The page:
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evolutionary biology

Using haplotype profiling, phylogenetics, and other analyses, researchers retraced sickle allele emergence to a single event occurring roughly 7,300 years ago.

Researchers discovered thousands of candidate functional elements by searching diverse mammalian genomes for regions of accelerated evolution within highly conserved sites.

Research on phages in CRISPR-Cas9-containing Escherichia coli indicated that pressure exerted by the bacterial defense system can boost phage mutation frequency.

In PLOS this week: ramifications of sexual recombination in bacteria, Mycobacterium leprae genome sequences, and more.

Still Evolving

A new paper in PNAS finds that people are still evolving, but with increased pressure on weight and decreased pressure on intelligence.

Tasmanian tiger/thylacine/Tasmanian wolf

A genomic analysis of the Tasmanian tiger pointed to early genetic diversity declines in the species, while offering clues to convergent canid features.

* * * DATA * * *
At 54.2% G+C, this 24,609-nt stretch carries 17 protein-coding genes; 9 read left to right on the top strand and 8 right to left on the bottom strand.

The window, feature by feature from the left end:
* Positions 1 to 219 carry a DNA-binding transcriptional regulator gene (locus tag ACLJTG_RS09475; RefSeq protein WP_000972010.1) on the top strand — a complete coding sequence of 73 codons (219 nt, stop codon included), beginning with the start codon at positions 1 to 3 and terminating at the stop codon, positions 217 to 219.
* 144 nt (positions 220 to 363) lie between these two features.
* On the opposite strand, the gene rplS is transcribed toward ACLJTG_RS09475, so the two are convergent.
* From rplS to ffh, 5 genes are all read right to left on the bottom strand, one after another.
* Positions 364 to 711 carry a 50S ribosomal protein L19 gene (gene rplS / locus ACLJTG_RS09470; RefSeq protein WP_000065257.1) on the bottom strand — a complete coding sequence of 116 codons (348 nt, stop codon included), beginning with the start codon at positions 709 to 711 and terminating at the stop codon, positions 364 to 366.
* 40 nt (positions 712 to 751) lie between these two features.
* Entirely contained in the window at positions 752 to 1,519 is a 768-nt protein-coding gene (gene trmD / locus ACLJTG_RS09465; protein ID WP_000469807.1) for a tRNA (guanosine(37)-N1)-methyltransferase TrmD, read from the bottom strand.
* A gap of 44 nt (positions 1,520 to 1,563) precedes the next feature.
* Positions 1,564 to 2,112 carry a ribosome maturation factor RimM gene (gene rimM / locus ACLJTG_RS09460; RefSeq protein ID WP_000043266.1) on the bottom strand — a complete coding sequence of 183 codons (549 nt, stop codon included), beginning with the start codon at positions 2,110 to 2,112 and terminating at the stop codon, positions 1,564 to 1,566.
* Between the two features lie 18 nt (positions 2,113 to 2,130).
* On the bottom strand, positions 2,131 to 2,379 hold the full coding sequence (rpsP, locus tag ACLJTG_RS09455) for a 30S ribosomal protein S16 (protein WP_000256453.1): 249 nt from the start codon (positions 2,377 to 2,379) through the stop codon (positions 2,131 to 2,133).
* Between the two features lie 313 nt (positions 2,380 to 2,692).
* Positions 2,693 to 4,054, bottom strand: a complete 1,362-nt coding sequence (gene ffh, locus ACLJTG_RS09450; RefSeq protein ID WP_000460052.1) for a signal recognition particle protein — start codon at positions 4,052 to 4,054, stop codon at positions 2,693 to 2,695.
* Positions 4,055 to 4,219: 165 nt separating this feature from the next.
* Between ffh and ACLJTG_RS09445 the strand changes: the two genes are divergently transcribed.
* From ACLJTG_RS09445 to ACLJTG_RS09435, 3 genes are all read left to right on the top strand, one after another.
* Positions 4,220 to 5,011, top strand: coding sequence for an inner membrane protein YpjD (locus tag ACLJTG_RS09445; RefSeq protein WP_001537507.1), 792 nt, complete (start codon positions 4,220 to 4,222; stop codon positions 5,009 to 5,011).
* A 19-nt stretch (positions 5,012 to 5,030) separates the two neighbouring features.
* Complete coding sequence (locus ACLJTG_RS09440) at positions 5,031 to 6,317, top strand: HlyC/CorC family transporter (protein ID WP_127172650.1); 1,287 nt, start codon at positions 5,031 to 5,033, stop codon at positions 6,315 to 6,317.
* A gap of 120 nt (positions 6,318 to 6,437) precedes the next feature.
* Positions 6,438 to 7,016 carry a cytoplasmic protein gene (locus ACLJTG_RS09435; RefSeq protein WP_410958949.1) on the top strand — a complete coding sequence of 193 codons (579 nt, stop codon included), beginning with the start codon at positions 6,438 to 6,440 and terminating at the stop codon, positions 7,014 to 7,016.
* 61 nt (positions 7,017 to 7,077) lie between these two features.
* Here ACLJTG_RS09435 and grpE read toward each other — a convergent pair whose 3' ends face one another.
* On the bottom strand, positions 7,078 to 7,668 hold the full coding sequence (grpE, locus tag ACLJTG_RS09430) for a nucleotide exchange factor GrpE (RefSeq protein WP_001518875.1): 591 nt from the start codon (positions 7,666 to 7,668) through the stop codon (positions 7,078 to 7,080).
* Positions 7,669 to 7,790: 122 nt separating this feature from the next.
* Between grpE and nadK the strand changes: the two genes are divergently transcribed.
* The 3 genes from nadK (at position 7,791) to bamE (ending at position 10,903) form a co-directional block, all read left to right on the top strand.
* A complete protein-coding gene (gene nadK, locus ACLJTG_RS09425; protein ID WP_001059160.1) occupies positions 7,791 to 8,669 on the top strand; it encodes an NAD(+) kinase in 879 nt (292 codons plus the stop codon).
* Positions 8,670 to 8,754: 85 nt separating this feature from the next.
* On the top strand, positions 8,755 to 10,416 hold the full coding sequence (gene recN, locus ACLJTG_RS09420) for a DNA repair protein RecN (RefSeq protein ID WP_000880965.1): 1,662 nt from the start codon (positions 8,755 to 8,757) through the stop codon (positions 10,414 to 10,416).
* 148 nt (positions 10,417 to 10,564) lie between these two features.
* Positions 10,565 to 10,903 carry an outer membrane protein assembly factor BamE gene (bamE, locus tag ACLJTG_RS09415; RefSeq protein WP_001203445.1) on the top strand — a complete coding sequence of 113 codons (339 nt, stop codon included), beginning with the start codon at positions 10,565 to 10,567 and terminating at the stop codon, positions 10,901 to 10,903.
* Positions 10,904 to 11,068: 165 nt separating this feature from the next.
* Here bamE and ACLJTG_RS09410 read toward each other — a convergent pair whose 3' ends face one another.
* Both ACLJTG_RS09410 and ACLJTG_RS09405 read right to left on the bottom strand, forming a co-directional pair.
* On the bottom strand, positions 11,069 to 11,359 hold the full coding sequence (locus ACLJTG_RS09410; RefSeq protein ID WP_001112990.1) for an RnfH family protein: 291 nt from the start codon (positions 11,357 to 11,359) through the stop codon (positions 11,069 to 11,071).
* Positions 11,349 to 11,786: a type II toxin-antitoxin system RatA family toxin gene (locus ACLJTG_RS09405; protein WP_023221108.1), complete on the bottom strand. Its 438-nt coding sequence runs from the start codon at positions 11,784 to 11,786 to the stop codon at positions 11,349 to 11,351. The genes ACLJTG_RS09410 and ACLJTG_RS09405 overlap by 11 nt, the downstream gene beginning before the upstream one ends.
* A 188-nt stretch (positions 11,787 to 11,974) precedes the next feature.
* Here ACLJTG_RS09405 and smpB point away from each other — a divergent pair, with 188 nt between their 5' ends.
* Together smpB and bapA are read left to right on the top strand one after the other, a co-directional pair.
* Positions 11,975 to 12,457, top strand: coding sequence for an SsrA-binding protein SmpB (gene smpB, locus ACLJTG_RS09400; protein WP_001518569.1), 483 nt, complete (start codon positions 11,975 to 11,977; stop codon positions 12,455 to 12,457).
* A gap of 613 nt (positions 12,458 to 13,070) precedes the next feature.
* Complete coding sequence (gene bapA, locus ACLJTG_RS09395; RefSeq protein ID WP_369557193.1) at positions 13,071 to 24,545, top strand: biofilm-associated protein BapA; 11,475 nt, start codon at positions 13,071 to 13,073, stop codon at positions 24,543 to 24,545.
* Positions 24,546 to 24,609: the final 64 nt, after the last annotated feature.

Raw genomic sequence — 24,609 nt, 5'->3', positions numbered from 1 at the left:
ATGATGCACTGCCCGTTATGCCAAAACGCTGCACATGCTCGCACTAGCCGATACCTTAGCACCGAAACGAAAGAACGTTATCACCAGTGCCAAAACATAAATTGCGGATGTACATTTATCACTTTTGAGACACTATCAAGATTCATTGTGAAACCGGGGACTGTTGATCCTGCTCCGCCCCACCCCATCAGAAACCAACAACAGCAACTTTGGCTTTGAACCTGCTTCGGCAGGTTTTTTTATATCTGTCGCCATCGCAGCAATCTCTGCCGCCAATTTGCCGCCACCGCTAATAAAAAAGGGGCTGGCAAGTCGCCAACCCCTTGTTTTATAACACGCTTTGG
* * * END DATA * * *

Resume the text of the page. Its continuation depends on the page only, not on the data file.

In Cell this week: integrated genomic analysis of adult soft tissue sarcoma, positive selection has greater role in cancer than negative selection, and more.

In PNAS this week: effector proteins contributing to Legionnaires' disease virulence, proteomic analysis of transition to quiescence, and more.

Batang Toru orangutan

Using genome sequencing, phylogenomics, morphological analyses, and more, investigators defined a rare new orangutan species dubbed Pongo tapanuliensis.

University of Chicago researchers combined epidemiological and viral gene evolution data to refine influenza modeling.

Pages

In a cartoon, Vox explores the lack of women among this year's winners of the Nobel Prize.

Science reports a new US defense bill would establish two groups aimed at combating foreign influence on research. 

Nature Biotechnology discusses promising early results from two clinical trials of CRISPR-based therapy for β-thalassemia and sickle cell disease.

In Cell this week: analysis of tissue clones, metagenomic studies of ocean water samples, and more.